You also won the MLG Spring Championship while you were still in University in the US. How did you balance playing SC2 professionally with going to school?

So I started as a pro SC2 player in 2011 and decided to move to the US at the end of 2012 I guess. I wanted to experience more of the US culture because it was so different from Korea. I was in Code S but I gave it up to move to the US and I was even thinking I might not be able to keep up playing as a pro anymore but still it would be good for my life. So I didn’t move there for the hope for the esports side of things, I just wanted to learn English and that stuff so I went to the University of Austin for the ESL classes. Suddenly Blizzard announced the WCS system and I figured it looked good for me so I can keep competing while I’m going to school. So I just tried my best. I was pretty confident doing both at the same time, I knew how to manage my time but it was still very difficult. My English was not very good so I had to spend a lot of time in those classes but somehow I did it *laughs*.

Did SC2 help you make your decision to join Team Liquid, knowing the org from there?

Yeah for sure it helped me. I was playing under other sponsors and teams when I was playing SC2 but I knew a lot of players from Team Liquid and all of those players liked their team so I had a good impression. I mean I never really knew how it was because I never played for Team Liquid but because of all of those players I thought ok, it must be good to play for Team Liquid. Because of that, when TL reached out to me, I was able to make an easy decision.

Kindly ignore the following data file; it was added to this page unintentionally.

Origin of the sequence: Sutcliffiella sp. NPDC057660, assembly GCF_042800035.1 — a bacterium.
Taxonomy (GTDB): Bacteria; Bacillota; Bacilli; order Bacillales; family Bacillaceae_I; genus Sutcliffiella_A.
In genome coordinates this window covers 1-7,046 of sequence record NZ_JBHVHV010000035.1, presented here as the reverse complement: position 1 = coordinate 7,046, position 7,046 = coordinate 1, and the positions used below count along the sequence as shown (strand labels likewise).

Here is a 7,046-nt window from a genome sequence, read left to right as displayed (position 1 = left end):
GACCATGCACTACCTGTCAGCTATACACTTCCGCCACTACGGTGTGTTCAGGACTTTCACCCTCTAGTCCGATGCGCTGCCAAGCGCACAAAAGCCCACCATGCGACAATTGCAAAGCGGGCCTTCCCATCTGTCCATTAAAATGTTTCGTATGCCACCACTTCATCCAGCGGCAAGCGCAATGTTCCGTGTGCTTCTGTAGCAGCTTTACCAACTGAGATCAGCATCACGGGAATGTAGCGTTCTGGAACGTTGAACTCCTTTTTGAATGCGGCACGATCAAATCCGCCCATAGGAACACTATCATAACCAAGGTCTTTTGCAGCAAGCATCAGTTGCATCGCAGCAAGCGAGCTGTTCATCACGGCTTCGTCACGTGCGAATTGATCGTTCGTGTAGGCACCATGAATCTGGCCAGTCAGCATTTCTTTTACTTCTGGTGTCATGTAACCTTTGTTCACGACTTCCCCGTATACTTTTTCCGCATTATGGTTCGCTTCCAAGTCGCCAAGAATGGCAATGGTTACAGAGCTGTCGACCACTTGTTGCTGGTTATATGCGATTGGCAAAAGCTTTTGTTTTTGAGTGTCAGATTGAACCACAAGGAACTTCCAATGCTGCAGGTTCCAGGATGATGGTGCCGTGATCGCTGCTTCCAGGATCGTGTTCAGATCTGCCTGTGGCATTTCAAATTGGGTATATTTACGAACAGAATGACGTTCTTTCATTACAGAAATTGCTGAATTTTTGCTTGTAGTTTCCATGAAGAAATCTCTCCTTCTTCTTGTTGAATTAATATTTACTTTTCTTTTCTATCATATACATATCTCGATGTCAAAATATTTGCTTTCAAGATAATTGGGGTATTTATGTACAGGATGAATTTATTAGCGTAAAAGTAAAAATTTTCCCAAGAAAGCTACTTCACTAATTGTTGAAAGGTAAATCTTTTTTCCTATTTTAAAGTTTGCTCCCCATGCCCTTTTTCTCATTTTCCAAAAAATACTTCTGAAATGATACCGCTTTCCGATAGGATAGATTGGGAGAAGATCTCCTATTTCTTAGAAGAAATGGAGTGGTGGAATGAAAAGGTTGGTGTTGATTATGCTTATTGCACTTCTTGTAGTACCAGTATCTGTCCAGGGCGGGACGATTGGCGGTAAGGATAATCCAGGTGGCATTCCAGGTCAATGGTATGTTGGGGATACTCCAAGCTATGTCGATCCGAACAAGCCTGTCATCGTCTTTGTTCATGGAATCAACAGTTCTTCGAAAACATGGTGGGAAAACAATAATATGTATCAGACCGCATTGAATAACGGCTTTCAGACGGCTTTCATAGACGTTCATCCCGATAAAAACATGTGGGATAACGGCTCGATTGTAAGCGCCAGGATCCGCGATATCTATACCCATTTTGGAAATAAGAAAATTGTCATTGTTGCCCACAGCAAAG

What got you into TFT?

For me it’s the same as any other game. I started playing it for fun of course. I didn’t start playing it to play it professionally but after playing it more I realized I enjoy the game a lot and that’s what matters the most. I’m not sure if it’s the strategy, the random units fighting, the aspects of luck, or something else but I really enjoy the game so I tried to play the game more and more and got quite good at it. I hit rank 1 in NA eventually and I thought I enjoy this game and I play it a lot so why not try to become a pro player. One other thing I really like is that Riot takes care of this game a lot. When I played SC2, it’s a different game but there weren’t really that many patches, especially in the recent days. You have to wait for half a year or so for another patch but in TFT they patch it practically every other week. This means if there are any problems or anything really overpowered they try to fix it immediately. It makes the game more enjoyable to play and I think it makes the game have more longevity.